Treatment of inherited monies on divorce

Paul Walters, Solicitor in Astle Paterson’s Family Department discusses the Court’s approach to inherited money when people divorce.

Paul said “As with so many aspects of the treatment of assets following divorce the position as far as inherited assets are concerned is by no means straight forward.

If anyone inherits monies during their marriage and they regard their marriage as being on rocky-ground then it is absolutely essential that he/she takes legal advice before deciding how to invest those monies.

The Courts have come up with the wonderful word ‘mingling’ which I rather suspect first surfaced with Spike Milligan and The Goons of the 1950’s.  Goon fans should use the Little Jim voice!

Much depends on whether inherited assets have been ‘mingled’ with other assets or have been separately ring-fenced.

The onus is always going to be on the recipient to show that the inherited monies were never intended to be part of the assets of the marriage and it is therefore essential that that can be shown in clear ways.”

Paul continued “A case came before the Court on 7th October 2014.   The case was JL v SL (Financial orders: Property Inherited during marriage).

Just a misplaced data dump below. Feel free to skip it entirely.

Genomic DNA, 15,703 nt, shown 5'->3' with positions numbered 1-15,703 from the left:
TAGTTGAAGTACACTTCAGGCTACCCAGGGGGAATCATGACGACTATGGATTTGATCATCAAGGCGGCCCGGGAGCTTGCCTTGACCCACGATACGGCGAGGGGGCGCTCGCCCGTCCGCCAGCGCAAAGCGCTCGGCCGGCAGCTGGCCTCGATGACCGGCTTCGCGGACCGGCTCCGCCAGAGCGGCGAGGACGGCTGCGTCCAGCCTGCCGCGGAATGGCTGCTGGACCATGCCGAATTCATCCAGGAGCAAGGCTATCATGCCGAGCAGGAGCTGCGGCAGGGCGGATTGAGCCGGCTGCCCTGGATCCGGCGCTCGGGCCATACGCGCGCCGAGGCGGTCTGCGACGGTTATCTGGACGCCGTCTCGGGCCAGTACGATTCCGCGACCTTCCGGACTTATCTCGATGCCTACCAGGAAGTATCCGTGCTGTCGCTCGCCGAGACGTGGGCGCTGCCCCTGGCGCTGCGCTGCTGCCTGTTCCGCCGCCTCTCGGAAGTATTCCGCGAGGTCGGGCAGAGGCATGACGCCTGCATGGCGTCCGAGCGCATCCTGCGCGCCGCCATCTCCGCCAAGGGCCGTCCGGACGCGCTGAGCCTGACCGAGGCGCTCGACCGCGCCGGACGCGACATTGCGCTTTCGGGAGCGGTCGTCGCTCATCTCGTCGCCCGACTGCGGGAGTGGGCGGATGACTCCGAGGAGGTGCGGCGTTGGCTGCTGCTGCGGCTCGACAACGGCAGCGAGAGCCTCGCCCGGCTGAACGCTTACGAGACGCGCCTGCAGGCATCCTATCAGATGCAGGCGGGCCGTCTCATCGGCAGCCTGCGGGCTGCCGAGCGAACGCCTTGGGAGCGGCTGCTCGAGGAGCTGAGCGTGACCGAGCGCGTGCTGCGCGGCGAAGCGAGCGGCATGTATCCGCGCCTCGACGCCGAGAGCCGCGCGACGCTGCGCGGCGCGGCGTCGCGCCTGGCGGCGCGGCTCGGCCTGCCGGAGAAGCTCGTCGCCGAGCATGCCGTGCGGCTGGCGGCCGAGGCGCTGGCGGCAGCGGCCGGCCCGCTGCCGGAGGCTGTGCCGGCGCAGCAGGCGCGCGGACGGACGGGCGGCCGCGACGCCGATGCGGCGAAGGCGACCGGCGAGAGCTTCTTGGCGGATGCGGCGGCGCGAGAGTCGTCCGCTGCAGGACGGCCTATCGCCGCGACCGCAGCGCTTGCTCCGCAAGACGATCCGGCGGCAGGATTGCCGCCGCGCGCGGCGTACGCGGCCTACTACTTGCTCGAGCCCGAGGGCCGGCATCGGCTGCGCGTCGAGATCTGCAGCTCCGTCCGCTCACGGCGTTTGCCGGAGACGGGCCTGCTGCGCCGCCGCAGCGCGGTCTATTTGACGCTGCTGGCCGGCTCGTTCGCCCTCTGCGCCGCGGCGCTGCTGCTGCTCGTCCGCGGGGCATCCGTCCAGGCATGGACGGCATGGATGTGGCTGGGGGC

In this case towards the end of her marriage the wife had received getting on for £500,000 from her mother, the capital having been derived from her late father’s estate.

The money was received only 10 months before the end of the marriage and at a time when the wife suspected that the husband was forming a relationship with another woman.

However despite this the wife transferred some of the money into the husband’s name.

In subsequent financial proceedings in the course of divorce action the wife sought an order that the entire sum should be ring-fenced as belonging to her.   However, the District Judge who heard the case decided that the money had become a matrimonial asset and should not be ring-fenced.

The wife sought permission to appeal against this ruling.”

Paul concluded “Mr Justice Mostyn in giving the wife permission to appeal clearly disagreed with the stance that the District Judge had taken.

Whilst Mr Justice Mostyn gave the wife permission to appeal he suggested that the parties should try to resolve matters through mediation – however, by that stage the wife had spent more than £20,000.00 on legal fees!!

The secret is to get advice as to how to deal with substantial sums that one party receives during the course of the marriage to substantially reduce the scope for argument later on.”

At Astle Paterson we have Lawyers (Martin Astle, Paul Walters, Anita Crewdson and Rayhana Kausar) who between them have a wealth of knowledge and experience about how to get you (and, if there are any, your children) through a divorce in not only the quickest, but most efficient and amicable way possible.

Please contact Paul Walters, Solicitor in Astle Paterson’s Family Department on 01283 531366 or by way of email to his secretary at

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